A few months ago the buzz was that the Heritage Foundation wasgetting serious after a series of blatant errors and ludicrously biased “research”. The supposed evidence for this turn was the hiring of Stephen Moore from the Wall Street Journal to become chief economist. I was, shall we say, unimpressed.
On July 7, Moore published an op-ed in The Kansas City Star attacking economic policies favored by Nobel Prize-winning economist Paul Krugman. The op-ed claimed that “places such as New York, Massachusetts, Illinois and California … are getting clobbered by tax-cutting states.” Moore went on to attack liberals for “cherry-picking a few events” in their arguments against major tax cuts, when in fact it was Moore who cited bad data to support his claims.On July 24, The Kansas City Star published a correction to Moore’s op-ed, specifically stating that the author had “misstated job growth rates for four states and the time period covered.”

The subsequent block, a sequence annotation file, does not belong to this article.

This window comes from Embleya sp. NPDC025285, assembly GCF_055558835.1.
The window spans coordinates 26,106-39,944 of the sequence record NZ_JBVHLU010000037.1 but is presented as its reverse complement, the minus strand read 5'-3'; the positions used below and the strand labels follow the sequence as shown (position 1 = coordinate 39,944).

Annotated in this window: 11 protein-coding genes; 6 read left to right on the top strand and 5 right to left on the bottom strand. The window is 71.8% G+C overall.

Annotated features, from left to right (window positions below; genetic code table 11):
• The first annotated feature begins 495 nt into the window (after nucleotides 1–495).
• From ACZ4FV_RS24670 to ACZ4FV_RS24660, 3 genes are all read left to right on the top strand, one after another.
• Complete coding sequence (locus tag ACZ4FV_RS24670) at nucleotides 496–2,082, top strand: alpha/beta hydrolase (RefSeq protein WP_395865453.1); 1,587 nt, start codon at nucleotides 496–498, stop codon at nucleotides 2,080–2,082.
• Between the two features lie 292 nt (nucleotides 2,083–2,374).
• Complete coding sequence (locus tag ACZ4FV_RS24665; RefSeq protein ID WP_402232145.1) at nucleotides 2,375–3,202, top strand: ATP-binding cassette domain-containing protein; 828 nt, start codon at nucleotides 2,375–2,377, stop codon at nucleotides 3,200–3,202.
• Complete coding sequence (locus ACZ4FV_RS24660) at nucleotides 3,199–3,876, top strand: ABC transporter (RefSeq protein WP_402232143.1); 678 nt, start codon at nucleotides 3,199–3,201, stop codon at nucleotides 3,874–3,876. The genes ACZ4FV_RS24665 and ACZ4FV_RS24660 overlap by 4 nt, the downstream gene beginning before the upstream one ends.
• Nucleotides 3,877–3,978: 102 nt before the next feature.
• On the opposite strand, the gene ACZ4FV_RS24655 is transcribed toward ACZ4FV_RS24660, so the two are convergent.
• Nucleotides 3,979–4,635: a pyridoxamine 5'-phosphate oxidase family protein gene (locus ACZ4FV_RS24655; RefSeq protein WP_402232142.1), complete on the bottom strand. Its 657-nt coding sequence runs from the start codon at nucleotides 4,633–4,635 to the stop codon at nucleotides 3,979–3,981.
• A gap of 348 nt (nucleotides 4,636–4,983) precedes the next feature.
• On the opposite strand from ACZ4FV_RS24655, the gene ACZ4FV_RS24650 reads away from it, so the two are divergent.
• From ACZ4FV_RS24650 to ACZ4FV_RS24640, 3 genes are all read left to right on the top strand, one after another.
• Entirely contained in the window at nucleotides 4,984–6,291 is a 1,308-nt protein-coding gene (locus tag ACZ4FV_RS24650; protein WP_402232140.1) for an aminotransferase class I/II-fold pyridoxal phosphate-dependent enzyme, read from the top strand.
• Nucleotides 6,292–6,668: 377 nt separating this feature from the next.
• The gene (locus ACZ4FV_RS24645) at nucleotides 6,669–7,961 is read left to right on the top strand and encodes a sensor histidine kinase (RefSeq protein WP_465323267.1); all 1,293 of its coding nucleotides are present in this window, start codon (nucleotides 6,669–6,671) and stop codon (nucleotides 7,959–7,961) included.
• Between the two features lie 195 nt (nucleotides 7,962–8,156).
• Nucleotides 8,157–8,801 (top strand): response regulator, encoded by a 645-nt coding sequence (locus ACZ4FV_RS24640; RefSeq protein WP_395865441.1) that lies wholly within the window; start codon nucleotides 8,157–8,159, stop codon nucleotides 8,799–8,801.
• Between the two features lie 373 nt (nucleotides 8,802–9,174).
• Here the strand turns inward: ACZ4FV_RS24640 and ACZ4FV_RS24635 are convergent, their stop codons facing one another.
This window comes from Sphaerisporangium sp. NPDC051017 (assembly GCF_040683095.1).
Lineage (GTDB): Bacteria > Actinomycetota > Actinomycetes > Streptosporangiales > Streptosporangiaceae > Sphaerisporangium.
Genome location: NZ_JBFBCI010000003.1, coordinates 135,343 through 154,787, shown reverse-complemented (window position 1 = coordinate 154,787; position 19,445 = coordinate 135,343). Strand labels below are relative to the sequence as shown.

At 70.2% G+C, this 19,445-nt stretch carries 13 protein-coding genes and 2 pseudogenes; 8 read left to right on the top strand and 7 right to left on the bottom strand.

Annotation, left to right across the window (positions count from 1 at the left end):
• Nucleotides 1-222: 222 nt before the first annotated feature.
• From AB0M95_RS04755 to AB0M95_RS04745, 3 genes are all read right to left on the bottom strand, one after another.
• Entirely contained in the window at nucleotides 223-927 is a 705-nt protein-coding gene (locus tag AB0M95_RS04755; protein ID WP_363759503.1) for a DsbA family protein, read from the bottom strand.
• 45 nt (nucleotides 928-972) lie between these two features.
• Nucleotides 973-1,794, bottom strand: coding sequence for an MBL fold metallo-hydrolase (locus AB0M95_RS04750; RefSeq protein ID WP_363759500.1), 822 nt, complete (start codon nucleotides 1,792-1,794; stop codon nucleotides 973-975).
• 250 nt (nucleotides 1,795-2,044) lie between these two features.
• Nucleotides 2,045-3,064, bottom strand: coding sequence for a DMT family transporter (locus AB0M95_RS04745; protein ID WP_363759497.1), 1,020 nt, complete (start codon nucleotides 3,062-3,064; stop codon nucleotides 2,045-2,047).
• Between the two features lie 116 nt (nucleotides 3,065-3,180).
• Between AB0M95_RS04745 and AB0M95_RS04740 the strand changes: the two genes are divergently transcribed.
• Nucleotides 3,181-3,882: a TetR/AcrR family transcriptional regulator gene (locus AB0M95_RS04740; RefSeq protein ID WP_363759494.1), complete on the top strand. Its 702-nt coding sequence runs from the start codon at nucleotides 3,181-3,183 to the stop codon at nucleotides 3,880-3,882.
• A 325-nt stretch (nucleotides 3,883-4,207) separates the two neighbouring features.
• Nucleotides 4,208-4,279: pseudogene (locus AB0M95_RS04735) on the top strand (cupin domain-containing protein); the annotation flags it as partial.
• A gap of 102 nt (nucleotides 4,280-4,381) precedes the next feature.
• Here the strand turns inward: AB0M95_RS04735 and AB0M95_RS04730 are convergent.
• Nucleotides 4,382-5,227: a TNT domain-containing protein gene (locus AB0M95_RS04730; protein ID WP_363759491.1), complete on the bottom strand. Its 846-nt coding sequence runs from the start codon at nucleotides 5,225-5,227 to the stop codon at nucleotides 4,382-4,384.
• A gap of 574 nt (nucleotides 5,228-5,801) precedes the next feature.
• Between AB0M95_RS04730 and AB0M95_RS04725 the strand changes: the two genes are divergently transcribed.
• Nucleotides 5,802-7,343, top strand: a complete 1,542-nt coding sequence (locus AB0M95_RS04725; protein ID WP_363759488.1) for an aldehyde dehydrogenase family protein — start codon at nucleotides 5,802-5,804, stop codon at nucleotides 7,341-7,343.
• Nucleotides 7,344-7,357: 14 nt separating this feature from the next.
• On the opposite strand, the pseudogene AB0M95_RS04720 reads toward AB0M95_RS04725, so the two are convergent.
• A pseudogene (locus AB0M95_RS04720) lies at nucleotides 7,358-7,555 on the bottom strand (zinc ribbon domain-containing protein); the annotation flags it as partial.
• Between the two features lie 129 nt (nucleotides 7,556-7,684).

What gets me here is the sheer laziness; it looks as if Moore pulled numbers from an old piece of his, and never bothered to update. How hard is it to check state job numbers?
Actually, if you’re going to do something about state job growth, the very least you should do is bear in mind that the recession and recovery have had differential effects across states, so that you might want to look at job growth over the whole period of recession and recovery. If you do, the figure shows what you see for Moore’s four states:
Texas is, not surprisingly, the best performer. New York comes in second, followed by California, with Florida in last place. Not much of a clear ideological message there.
Nor should you expect there to be. Real empirical work on state growth shows multiple factors — mildness of climate, cheap housing, high wages, and yes, some impact from tax rates. The idea that you would find an overwhelming one-factor correlation with taxes alone is something only a, well, Heritage foundation analyst could believe.
Last point: there are quite a few politically conservative but technically competent economists out there, and Heritage clearly has the resources to hire them if it chooses. But it doesn’t — I suspect because it’s afraid that they might stray off the reservation. Competence has a well-known liberal bias.